We are collectors.
All of us, without exception.
Young and old. Rich and poor. No matter. We’re all collectors.
If you took look around your house, you’ll discover that you have all kinds of stuff you’ve collected over the years. Things you tremble to let go. You might have expensive paintings or a cellar stock full of rare and vintage wine. You might have boxes and boxes of comic books, or hockey cards, or shelf full of old Disney movies on VHS or Betamax.
I’m not talking about holding, or keeping things for way too long in a storage locker, before they make a tv show out of you. I’m talking about those little signs, we can see everywhere that indicate we prefer our life to be just the way it is.
We collect to preserve something that cannot be preserved.
We keep things around to be reminded who we are.
Sometimes we don’t even know why, and unless you’re very disciplined or perhaps somewhat deceased, you and I have a tough time letting things go. We want things to remain the same.
I have my mothers and grandmothers wedding rings. I also have my girlfriend’s love letters. She’s now my wife and she wrote them and hid them in my suitcase when I was going on an oversea trip. Those letters kept me connected to her, brought a smile to my face, and imparted how much she loves me.
A also have a bunch of DVD’s that I’m stubbornly reluctant to part with. I have boxes and boxes of hockey cards which I am reluctant let go as well. I have clothing which I haven’t worn in a very long time. I have tools I will never use. I have old computers which should have been recycled long ago.
We are collectors and I wonder why.
Keeping my mothers and grandmother wedding rings is easier to understand than the countless thing that get move from one house to the next, from one corner of the house to anther, that if it they was gone or ruined, not only wouldn’t I miss them, I don’t think I would remember that they were gone.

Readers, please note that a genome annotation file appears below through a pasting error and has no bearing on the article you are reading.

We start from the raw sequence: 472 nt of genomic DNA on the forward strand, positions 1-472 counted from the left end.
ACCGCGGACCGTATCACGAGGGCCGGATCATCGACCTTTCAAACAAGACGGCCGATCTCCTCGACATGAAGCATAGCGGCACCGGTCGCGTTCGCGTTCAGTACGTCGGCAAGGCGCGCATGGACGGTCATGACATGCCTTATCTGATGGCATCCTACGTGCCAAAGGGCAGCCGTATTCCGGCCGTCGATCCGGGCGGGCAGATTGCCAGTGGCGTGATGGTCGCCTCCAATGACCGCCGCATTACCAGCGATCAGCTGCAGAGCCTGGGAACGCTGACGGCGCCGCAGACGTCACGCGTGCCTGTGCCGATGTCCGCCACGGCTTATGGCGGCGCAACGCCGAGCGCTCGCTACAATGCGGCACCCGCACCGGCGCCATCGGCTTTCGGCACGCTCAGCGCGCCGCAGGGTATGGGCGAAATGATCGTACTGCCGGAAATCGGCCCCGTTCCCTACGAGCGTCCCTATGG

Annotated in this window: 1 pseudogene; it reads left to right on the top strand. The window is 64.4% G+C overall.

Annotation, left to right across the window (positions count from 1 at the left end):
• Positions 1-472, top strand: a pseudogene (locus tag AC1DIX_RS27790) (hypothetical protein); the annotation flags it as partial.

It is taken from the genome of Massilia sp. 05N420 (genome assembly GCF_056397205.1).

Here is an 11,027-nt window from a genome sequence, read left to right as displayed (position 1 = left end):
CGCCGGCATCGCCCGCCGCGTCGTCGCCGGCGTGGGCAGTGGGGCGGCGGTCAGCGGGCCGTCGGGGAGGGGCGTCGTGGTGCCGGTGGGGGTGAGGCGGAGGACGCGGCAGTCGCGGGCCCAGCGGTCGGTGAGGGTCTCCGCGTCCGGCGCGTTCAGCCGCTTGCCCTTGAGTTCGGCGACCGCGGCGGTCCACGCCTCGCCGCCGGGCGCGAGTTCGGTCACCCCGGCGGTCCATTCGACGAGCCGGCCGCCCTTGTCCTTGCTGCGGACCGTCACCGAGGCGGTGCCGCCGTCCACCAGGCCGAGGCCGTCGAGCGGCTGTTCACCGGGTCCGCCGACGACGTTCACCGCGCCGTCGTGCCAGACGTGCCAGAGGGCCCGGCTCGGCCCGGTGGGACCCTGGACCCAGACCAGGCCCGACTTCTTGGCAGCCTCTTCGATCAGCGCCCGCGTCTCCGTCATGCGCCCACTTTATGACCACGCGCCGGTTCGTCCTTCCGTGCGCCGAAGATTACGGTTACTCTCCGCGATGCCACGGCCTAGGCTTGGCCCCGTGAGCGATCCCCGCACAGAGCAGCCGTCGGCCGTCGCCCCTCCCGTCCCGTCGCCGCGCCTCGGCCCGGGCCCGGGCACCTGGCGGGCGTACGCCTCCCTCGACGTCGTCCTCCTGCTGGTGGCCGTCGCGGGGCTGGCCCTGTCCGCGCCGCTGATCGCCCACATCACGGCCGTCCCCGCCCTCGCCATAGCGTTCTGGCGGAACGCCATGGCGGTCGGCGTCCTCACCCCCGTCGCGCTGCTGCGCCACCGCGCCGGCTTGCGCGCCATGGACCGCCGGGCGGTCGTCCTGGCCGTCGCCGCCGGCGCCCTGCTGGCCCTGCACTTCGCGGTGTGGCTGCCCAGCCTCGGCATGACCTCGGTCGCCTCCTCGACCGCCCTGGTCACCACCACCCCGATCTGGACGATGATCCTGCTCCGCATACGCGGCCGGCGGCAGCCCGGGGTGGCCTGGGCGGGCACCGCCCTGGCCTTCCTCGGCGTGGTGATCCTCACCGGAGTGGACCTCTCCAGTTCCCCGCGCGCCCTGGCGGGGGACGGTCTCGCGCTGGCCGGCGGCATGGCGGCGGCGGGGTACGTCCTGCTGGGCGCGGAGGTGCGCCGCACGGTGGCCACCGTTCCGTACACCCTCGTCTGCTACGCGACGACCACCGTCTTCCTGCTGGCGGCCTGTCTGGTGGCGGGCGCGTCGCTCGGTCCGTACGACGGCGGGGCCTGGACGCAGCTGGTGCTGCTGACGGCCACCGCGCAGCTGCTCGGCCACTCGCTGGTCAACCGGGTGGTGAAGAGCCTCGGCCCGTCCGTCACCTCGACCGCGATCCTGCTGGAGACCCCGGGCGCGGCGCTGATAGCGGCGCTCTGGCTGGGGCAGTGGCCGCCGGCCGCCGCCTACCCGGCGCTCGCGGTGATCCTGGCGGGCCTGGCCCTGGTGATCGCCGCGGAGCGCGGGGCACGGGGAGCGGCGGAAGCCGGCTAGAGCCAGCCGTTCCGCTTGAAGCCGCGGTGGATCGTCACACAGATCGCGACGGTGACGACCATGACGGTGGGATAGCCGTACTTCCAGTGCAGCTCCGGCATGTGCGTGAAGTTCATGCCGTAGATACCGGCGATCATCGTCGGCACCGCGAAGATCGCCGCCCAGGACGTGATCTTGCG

Letting go is important. Change is heathy. It’s vital to our happiness.
You can’t build a new house on an old foundations. You can’t put new wine into old wineskins, but you can make a good thing last.
I think our collections are memory keepers. Just like the smell of a particular perfume that will flood your mind of days gone by, so does looking at things that mean something to us.
We have to be on guard that we don’t cross the line between collecting and hoarding. We should also try to let more and more things go. It’s good to share. To let other people enjoy things for a while. It’s much better to make more room for more growth, than face the prospect of running out of space.
What do you collect?
Why do you collect it?
What are you going to do about it?
Cover photo generously provided by photographer Alex Iby via unsplash.com